In practice this has meant the use of colour therapy and natural imagery in all three of Angela’s settings, the idea being to create as welcoming and calming an environment as possible. “Every room is coloured differently depending on the natural light, what the room’s to be used for and the age group of the children,” she explains, “and we use the natural imagery – flowers, photographs of the sky, things like that – because what is natural to the children, and therefore very welcoming and calming, is what they see around them, not a big, fluffy bunny!”
Children’s experiences of the nursery are also subtly influenced by the use of aromatherapy – “We use different aromas at different times of the day, for example, calming oils first thing in the morning, a cleansing oil after breakfast” – and music therapy, which sees jazz played during mealtimes, for its digestion-aiding tempo, and classical music employed to begin and end the day in relaxing fashion.
Away from the environment, there’s a strong focus on nutrition, which Angela sees as a key factor in children’s development and behaviour. All food is prepared on the premises, and a weaning programme that departs from official guidelines, in an effort to reduce the risk of iron deficiency and develop facial muscles to support emerging communication skills, is also in place. “All of our food for children under one is gluten-free, too,” Angela adds; “the idea is to reduce allergies, eczema, asthma within the nursery by removing anything from the first year that’s a potential allergen.”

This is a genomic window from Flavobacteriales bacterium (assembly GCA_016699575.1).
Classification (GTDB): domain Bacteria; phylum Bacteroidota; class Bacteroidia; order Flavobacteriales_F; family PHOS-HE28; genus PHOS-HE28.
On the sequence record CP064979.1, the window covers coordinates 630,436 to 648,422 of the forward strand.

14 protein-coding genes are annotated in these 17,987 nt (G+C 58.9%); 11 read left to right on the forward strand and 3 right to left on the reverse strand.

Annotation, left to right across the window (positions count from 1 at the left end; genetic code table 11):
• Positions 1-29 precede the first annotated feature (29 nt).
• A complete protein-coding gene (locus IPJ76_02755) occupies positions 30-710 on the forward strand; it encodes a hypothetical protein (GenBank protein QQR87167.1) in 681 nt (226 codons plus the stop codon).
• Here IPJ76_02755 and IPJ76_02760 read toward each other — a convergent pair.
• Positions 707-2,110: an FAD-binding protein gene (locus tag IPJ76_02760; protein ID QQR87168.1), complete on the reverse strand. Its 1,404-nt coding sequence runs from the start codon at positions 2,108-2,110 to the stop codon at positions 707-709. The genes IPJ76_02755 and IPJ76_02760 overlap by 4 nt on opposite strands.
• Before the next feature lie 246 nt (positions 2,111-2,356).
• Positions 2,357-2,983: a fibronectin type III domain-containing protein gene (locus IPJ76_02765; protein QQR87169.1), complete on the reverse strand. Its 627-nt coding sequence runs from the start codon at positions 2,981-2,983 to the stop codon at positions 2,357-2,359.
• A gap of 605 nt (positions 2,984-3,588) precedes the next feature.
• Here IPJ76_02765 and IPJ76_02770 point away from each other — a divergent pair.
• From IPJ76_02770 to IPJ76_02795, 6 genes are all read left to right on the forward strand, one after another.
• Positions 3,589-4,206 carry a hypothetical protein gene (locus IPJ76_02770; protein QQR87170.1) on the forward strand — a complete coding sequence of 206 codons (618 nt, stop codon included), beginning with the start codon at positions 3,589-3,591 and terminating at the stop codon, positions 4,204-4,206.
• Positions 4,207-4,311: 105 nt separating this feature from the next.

The timing of meals and periods of rest has also been tweaked, in response to research carried out within the setting: “Our children sleep in the morning, before they have lunch, and we have four meals a day instead of the traditional three,” Angela explains. “The children eat better now because they’re not falling asleep in their food, which we’d found was a common occurrence, and their activity level is also better because, as they’re not sleeping late into the afternoon, parents aren’t struggling to get them to go to bed at home.”
Nascuropathy’s focus on natural, sensory experiences is also evident in the resources and activities engaging children at Angels at Play, though not to the exclusion of other early years staples. As Angela tells us, “You’ll find a lot of traditional activities going on in the rooms because, at the end of the day, they work for children.”
What Louise and Angela highlight about staff/child interactions at Angels at Play, in whatever context they occur, is the balance struck between allowing children to take the lead and directing them towards adult-led activities designed to develop key skills. “I really don’t agree with the ‘sit back and let the children do it all themselves’ approach,” Angela says. “Children want to learn; they want to see, they want to experience – all you’ve got to do is grab their attention and guide it towards something you want to do.”